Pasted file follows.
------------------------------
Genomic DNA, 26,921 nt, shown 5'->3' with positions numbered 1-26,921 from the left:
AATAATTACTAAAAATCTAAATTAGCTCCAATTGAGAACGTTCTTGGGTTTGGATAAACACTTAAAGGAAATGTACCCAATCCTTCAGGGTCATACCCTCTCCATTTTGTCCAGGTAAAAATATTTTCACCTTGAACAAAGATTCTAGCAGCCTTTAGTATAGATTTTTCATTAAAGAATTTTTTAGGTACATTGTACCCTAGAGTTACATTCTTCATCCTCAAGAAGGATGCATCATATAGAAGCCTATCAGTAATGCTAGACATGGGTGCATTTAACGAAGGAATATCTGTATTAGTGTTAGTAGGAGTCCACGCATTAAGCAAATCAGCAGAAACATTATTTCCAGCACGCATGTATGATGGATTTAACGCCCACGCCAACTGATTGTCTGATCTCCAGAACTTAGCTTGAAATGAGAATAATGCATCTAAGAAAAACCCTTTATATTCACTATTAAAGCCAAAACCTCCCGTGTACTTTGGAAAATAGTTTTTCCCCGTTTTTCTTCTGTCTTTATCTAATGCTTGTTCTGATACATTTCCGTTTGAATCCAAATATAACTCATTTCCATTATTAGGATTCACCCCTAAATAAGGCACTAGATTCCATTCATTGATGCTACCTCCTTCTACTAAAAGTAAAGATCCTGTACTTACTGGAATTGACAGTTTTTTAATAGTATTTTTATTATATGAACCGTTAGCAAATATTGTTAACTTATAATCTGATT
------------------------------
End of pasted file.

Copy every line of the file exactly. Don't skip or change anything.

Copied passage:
Genomic DNA, 26,921 nt, shown 5'->3' with positions numbered 1-26,921 from the left:
AATAATTACTAAAAATCTAAATTAGCTCCAATTGAGAACGTTCTTGGGTTTGGATAAACACTTAAAGGAAATGTACCCAATCCTTCAGGGTCATACCCTCTCCATTTTGTCCAGGTAAAAATATTTTCACCTTGAACAAAGATTCTAGCAGCCTTTAGTATAGATTTTTCATTAAAGAATTTTTTAGGTACATTGTACCCTAGAGTTACATTCTTCATCCTCAAGAAGGATGCATCATATAGAAGCCTATCAGTAATGCTAGACATGGGTGCATTTAACGAAGGAATATCTGTATTAGTGTTAGTAGGAGTCCACGCATTAAGCAAATCAGCAGAAACATTATTTCCAGCACGCATGTATGATGGATTTAACGCCCACGCCAACTGATTGTCTGATCTCCAGAACTTAGCTTGAAATGAGAATAATGCATCTAAGAAAAACCCTTTATATTCACTATTAAAGCCAAAACCTCCCGTGTACTTTGGAAAATAGTTTTTCCCCGTTTTTCTTCTGTCTTTATCTAATGCTTGTTCTGATACATTTCCGTTTGAATCCAAATATAACTCATTTCCATTATTAGGATTCACCCCTAAATAAGGCACTAGATTCCATTCATTGATGCTACCTCCTTCTACTAAAAGTAAAGATCCTGTACTTACTGGAATTGACAGTTTTTTAATAGTATTTTTATTATATGAACCGTTAGCAAATATTGTTAACTTATAATCTGATT